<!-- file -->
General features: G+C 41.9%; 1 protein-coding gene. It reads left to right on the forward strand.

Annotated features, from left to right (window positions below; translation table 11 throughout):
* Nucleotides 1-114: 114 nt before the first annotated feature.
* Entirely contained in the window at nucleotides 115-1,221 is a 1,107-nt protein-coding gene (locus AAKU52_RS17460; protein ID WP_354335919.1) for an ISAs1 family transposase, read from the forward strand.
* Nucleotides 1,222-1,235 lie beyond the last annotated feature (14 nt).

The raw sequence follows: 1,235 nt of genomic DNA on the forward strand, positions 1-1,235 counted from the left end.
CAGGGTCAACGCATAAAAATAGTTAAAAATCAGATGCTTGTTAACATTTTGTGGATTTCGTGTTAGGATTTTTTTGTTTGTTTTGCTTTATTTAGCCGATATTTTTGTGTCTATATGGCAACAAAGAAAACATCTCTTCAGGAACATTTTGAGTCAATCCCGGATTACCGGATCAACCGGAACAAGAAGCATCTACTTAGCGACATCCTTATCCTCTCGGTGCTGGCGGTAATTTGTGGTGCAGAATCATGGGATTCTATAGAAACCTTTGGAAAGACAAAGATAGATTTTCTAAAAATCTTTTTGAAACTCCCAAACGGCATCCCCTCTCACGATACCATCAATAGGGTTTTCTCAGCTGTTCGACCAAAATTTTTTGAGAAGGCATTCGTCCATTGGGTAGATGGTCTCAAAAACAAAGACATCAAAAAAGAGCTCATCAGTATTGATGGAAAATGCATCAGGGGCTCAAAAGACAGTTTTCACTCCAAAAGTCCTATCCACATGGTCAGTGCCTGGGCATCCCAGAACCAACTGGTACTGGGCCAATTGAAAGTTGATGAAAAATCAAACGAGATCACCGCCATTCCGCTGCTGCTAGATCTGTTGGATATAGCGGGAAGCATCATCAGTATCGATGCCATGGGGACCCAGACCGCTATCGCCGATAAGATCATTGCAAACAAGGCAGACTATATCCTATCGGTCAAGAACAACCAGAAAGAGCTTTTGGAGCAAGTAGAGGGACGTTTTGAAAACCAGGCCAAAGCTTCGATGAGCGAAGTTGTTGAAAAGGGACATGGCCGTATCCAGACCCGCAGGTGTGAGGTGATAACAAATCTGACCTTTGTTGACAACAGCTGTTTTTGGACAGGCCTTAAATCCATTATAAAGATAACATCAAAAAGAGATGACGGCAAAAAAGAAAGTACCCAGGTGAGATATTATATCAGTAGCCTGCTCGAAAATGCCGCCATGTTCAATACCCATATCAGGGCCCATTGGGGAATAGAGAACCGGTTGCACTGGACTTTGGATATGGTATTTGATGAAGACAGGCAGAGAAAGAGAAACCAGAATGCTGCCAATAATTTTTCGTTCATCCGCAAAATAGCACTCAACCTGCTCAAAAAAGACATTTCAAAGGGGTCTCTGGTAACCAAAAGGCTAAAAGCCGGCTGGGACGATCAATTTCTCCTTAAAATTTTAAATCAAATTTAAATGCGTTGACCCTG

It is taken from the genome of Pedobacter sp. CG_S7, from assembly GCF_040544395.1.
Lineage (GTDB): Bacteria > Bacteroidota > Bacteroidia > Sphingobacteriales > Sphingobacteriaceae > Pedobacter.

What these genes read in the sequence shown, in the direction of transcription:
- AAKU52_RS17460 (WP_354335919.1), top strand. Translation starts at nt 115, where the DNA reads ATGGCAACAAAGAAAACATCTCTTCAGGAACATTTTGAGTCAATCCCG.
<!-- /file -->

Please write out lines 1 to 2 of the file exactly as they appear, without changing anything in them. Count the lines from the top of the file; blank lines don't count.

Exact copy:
General features: G+C 41.9%; 1 protein-coding gene. It reads left to right on the forward strand.

Annotated features, from left to right (window positions below; translation table 11 throughout):